Summit County slated to purchase 834-acre farm in the Kamas Meadow for open space
Officials will use $5 million in GO Bond money to go toward the total $25 million purchase price of the Ure family farm
Brothers David and Kent Ure still vividly remember their schoolboy days when they would wake up around 5:30 a.m. so they could make it to the family’s cattle barn by 5:45 a.m. to start work. The next two hours were spent milking the cows before the boys “ran like heck” back to the house. Their next challenge was to eat breakfast and get cleaned up by the time the bus arrived at 8:20 a.m. – or face the 2-mile walk to school.
Running the Ure farm was a family deal for more than a century, ever since James Ure homesteaded the Kamas property in 1892.
But as agriculture became less equitable for the modern Ures, the family was faced with a difficult decision about parting with the 834-acre farm. Rather than attempt to divide the land amongst the 197 descendants, the family has opted to sell it to Summit County in hopes of preserving the legacy of agriculture and open space established by their ancestors.
The Summit County Council during its Wednesday meeting was expected to approve an option agreement with the Ure family to secure the property. The county will use $5 million in general obligation bond money, which was passed by voters in November of 2021, as an option fee to go toward the total $25 million purchase price. Officials plan to raise the additional funds through the Summit Land Conservancy, state and federal grants and other open space partners during the estimated four-year closing time.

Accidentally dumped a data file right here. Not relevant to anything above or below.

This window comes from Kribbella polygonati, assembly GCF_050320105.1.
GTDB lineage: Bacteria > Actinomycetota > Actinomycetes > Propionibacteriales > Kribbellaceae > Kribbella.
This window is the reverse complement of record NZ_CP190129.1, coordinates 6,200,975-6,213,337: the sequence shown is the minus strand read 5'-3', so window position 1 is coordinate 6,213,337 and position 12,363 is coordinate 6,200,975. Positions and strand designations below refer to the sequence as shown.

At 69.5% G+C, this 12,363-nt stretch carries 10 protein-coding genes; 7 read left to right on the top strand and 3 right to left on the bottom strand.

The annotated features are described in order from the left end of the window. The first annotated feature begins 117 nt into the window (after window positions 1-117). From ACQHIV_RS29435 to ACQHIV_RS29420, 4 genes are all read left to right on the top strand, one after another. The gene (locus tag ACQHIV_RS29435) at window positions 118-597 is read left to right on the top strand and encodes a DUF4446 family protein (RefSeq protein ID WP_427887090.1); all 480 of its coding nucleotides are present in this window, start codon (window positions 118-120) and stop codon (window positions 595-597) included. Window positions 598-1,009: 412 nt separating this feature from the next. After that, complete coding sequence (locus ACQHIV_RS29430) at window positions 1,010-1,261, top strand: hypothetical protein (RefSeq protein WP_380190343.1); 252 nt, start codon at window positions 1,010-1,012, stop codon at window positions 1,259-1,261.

The County Council in late January approved the first rollout of GO Bond funds to acquire a conservation easement for the 99-acre Andrus family farm in the Kamas Meadow. The property remains privately owned.
“The Kamas Meadow is a critical part of the Summit County water ecosystem and its preservation has been prioritized by the County as well as the Open Space Advisory Committee’s guidelines for open space acquisitions in the South Summit region,” County Council Chair Roger Armstrong said in a statement. “This purchase is an important step in preserving the Kamas Meadow and supports the preservation of agricultural values in the Kamas Valley. Collaborating with Summit Land Conservancy allows us additional financing options, which enables us to leverage our open space monies, and the county will have flexibility in overall land uses in the South Summit region.”
The Ures started to consider selling their farm about three years ago. Kent, the sixth of seven boys, said there were multiple suitors – including developers from Los Angeles and Las Vegas – interested in the land, but various reasons for why they never worked out.
“Growing up, I was excited to see the mailman. He was one of five cars on the road,” Kent said. “It’s been difficult to farm as Kamas and the surrounding area grow. And that’s continuing to happen on the East Side.”
The county, meanwhile, was also interested in working with the Ure family to preserve the property, but could not because the farm was regularly under contract. The land was highly sought after for its size, location in the Kamas Valley and gateway to the Uinta Mountains, connection to the Weber River watershed – an important water source for Summit County – and agricultural heritage.